“Congressional Award recipients like Sean represent the best of America.  They are committed to bettering themselves and to giving back to their communities,” Congressman Adam Smith said.  “It is the making and fulfilling of that commitment that makes these young people so extraordinary.”

Currently there are five young people in Congressman Adam Smith’s district working on their Congressional Awards.

The Congressional Award is a public/private partnership.  The Award raises its own operating budget entirely through private-sector donations and receives no federal funding.  Congress established the Congressional Award in 1979 as a private-public partnership to recognize and reward initiative, achievement and service in young people.

Remember that tomorrow’s Town Hall Meeting with Congressman Adam Smith is from 10:00 a.m. to 11:30 a.m. at the Yelm Senior Center, located at 201 Yelm Avenue, Yelm.

Congressman Adam Smith joined the National Federation of the Blind (NFB) today to announce that NFB-NEWSLINE, the pioneering service that allows blind people to “read” daily newspapers using a touch-tone telephone, is now available in Washington.  The new toll-free number is 1-888-882-1629.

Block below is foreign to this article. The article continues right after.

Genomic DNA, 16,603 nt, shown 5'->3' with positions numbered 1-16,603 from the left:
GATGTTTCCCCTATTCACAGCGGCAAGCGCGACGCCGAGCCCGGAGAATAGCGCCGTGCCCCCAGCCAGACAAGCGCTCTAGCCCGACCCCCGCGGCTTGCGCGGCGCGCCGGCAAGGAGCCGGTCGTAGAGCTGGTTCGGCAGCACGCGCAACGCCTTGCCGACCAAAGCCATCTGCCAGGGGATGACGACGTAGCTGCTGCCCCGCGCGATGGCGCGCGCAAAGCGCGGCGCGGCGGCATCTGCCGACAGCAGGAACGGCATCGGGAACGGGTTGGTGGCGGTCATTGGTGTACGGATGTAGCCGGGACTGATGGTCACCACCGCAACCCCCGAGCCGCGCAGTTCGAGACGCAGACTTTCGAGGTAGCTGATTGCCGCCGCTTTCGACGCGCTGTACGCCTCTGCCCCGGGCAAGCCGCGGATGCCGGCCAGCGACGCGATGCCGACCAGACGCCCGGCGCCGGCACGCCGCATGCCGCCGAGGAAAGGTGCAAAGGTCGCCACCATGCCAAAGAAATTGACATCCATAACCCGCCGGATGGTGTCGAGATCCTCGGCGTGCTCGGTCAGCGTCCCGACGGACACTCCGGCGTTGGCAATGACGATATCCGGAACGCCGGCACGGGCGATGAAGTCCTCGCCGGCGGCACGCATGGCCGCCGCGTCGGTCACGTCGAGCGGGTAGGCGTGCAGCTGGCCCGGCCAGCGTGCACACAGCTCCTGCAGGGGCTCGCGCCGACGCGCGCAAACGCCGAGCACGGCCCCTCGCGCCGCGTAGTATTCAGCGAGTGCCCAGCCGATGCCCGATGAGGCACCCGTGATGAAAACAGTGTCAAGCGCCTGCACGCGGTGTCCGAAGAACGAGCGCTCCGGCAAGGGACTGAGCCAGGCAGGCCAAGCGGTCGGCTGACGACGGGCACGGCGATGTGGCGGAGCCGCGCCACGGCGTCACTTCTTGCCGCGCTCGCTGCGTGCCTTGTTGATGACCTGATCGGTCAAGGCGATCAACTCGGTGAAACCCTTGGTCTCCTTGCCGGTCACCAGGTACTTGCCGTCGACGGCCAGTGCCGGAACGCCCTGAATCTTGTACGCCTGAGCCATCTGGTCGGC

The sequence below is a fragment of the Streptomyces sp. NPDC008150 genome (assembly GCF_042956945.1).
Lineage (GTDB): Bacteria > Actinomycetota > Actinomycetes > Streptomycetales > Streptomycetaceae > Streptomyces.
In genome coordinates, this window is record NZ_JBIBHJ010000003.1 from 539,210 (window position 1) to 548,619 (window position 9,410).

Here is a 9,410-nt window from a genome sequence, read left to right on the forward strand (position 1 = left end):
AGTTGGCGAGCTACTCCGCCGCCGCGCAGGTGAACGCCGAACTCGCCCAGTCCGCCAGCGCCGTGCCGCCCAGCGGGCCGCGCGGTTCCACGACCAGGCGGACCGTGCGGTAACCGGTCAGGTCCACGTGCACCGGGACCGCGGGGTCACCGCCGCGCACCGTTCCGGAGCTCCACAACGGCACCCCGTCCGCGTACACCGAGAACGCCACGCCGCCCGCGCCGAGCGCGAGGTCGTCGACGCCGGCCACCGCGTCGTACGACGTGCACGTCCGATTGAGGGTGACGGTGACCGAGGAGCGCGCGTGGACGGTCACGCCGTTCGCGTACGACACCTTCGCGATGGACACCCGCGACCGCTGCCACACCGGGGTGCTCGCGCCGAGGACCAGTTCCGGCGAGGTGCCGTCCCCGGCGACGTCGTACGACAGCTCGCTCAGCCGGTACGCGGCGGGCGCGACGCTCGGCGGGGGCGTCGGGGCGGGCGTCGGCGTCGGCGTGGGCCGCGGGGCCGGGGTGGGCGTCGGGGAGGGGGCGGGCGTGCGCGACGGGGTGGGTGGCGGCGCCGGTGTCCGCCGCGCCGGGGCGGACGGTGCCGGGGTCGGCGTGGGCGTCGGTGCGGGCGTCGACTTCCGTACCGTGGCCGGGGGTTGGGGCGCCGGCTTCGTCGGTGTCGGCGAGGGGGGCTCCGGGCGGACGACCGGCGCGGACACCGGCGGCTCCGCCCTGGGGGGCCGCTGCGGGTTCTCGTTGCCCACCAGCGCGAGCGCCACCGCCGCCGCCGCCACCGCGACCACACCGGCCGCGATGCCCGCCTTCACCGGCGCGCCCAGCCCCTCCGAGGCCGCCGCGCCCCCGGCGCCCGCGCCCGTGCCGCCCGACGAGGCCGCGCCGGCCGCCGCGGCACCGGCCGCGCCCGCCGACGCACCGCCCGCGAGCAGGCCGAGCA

The newspaper service for the blind and visually impaired uses synthesized speech to deliver an audio version of the newspaper text for dozens and eventually hundreds of daily newspapers to blind and visually impaired persons nationwide.  

“Using the NFB’s NEWSLINE, a blind person can now listen to the daily newspaper from his or her own community at the same time the printed edition of that same newspaper is being delivered to sighted customers,” said Congressman Adam Smith. “For blind people or even seniors who can no longer read small newsprint, this means more than being able to enjoy a morning ritual observed by millions of Americans – reading the daily newspaper. It also means being connected to the social and political life of the community in which you live and work.”